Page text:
“We think you are out of danger 14 days after vaccination and that after that it is unlikely that anything will happen,” Bukholm told newspaper VG.
“But this is based on the information we have on five patients, so there is quite limited case material”, he added.
He also told the newspaper that no other countries with reported cases of blood clots following the AstraZeneca vaccine had registered them as occurring after more than 14 days.
Five patients have been admitted to Oslo University Hospital (OUS) with a combination of thrombosis, haemorrhaging and low platelet counts after receiving the vaccine. Six cases in total of the reported disease picture have been recorded in Norway.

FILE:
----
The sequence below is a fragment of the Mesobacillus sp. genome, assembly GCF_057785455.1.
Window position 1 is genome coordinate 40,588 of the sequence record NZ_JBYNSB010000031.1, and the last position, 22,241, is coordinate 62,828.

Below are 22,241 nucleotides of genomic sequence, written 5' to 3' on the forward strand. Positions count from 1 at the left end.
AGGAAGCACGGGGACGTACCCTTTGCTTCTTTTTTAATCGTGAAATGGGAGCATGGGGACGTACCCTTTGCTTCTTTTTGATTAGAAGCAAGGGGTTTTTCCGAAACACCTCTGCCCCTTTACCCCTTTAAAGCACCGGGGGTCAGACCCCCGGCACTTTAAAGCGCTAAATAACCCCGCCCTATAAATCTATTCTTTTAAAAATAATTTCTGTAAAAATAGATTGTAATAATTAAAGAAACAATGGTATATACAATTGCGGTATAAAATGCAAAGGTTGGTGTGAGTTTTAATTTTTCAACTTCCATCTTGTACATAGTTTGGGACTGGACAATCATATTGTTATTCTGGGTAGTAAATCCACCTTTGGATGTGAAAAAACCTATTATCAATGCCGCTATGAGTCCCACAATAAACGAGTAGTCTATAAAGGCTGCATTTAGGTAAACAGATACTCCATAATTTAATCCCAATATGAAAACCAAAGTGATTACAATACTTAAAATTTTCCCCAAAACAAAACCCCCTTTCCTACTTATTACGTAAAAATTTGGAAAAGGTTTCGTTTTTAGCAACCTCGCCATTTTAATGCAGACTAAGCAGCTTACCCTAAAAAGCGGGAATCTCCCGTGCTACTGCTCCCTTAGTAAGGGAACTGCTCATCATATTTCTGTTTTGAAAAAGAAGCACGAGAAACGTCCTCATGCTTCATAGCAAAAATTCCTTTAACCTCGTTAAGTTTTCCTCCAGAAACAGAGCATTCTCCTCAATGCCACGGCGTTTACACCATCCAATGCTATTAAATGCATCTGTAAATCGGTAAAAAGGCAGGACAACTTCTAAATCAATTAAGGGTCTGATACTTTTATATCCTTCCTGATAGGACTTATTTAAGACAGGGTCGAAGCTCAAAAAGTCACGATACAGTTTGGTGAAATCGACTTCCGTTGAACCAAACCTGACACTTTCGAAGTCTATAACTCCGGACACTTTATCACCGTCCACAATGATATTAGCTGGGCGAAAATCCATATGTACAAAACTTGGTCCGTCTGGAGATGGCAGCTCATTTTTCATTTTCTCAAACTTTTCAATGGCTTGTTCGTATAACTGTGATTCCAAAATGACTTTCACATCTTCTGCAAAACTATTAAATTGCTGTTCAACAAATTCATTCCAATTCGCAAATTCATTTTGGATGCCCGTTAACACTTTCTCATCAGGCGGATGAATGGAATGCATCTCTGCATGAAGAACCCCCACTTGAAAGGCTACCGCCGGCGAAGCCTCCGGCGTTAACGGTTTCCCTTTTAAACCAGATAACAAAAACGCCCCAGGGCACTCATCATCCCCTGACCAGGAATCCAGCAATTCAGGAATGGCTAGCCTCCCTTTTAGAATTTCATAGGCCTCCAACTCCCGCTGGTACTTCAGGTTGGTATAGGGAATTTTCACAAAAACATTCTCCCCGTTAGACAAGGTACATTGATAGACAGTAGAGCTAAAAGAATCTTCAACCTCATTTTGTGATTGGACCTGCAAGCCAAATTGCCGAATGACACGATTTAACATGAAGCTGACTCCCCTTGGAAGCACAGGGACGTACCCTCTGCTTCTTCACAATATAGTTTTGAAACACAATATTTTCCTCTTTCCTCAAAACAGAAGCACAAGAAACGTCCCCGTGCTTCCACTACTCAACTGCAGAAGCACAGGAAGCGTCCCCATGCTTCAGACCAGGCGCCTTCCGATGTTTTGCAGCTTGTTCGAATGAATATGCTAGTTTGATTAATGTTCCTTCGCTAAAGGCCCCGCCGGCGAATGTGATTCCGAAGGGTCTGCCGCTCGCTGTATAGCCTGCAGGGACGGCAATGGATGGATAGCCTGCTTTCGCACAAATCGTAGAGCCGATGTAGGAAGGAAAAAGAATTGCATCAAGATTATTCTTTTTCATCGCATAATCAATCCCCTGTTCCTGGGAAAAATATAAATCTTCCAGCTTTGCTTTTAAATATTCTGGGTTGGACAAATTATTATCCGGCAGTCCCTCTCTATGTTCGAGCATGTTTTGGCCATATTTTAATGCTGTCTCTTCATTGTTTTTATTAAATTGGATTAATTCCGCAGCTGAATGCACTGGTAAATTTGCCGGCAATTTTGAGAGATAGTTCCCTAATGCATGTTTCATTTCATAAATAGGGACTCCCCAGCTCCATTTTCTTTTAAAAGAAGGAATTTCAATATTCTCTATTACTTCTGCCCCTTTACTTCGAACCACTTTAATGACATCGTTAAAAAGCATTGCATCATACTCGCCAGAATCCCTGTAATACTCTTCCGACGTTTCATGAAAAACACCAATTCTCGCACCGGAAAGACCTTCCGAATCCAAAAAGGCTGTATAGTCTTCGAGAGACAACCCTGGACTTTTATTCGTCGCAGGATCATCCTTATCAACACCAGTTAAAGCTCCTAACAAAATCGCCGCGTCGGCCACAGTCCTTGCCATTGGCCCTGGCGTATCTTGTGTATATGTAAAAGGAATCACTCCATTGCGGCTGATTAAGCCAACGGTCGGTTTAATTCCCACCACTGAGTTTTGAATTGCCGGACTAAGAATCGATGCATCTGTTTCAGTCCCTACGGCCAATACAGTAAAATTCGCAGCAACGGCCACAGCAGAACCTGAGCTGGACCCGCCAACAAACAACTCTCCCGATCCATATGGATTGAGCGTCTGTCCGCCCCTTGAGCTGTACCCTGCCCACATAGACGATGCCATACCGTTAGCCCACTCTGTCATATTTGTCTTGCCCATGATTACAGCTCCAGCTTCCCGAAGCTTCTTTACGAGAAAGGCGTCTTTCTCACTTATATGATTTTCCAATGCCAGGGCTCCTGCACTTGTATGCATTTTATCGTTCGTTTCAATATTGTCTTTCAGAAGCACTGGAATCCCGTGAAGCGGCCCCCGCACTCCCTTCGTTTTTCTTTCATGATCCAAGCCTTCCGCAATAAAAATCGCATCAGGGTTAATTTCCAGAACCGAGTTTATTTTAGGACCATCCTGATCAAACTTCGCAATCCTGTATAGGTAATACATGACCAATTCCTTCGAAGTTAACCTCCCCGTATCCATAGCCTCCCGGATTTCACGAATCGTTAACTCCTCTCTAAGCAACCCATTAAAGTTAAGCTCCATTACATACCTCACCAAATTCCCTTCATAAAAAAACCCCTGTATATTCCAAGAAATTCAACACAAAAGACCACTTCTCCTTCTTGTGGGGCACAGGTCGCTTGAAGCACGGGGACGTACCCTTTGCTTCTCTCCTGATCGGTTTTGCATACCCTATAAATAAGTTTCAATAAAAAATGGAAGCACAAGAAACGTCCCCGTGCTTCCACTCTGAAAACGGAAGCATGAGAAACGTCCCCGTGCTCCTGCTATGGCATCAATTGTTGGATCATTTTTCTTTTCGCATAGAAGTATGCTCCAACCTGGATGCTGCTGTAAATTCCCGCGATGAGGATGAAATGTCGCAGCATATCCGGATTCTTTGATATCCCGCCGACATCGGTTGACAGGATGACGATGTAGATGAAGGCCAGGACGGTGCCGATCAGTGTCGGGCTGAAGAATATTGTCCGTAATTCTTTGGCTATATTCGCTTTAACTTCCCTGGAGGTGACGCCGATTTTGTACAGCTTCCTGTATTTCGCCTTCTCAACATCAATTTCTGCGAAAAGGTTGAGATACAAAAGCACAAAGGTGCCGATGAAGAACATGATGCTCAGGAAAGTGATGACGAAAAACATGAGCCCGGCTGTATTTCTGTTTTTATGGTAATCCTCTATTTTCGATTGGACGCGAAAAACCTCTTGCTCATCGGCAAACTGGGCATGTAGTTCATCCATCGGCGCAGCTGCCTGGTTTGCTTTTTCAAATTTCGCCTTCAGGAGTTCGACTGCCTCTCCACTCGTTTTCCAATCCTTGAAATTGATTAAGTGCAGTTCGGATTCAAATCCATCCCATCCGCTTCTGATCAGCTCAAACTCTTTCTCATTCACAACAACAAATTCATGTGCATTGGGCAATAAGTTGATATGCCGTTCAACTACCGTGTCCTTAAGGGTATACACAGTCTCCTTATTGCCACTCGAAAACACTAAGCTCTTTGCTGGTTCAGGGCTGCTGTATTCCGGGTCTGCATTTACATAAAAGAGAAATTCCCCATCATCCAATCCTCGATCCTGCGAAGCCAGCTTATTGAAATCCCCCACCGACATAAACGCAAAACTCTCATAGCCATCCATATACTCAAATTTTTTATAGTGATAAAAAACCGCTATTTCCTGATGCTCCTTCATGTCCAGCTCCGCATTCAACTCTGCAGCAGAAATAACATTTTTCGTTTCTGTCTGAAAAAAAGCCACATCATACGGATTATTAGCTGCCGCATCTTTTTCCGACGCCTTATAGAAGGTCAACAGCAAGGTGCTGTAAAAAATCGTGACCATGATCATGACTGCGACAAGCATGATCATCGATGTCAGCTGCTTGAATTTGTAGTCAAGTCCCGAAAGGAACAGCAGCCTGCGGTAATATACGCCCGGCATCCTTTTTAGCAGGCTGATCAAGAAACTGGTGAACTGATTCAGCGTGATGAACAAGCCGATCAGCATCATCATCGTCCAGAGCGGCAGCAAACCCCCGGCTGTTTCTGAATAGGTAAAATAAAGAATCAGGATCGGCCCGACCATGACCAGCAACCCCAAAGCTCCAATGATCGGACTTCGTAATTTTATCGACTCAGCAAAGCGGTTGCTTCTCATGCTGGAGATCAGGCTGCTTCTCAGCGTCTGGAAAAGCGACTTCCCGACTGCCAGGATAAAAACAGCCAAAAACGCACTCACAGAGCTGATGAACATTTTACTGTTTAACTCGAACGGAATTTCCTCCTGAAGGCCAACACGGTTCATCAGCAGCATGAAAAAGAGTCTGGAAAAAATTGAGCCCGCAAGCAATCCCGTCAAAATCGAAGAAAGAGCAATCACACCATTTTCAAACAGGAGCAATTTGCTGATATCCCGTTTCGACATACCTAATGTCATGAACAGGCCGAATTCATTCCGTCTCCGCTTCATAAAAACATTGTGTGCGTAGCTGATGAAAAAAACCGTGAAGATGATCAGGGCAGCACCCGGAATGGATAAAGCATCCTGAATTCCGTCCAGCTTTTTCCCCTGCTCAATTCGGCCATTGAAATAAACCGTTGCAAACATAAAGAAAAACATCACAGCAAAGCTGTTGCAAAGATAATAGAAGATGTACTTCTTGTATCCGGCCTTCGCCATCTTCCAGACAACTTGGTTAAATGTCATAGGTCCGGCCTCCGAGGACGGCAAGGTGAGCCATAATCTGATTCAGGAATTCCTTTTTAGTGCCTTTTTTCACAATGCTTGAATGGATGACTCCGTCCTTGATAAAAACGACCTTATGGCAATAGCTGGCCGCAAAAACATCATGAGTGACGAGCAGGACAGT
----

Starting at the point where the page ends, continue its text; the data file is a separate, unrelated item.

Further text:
The patients fell ill between three and twelve days after taking the vaccine. On Sunday the Norwegian Medicines Agency (NOMA) received reports that two people died after receiving the vaccine.
A direct link between the vaccine and reports of blood clots has not yet been proven but is being investigated.
Last week the European Medicine Agency concluded that AstraZeneca is safe and effective against Covid-19. But a group of experts at OUS have found that a strong immune response triggered by the AstraZeneca vaccine caused the blood to clot in three health workers that received the vaccine.
Around 130,000 people in Norway have received the AstraZeneca vaccine. As such, the six cases of blood clots so far reported gives an incidence of just over 1 case per 20,000 people in Norway of the possible side effect.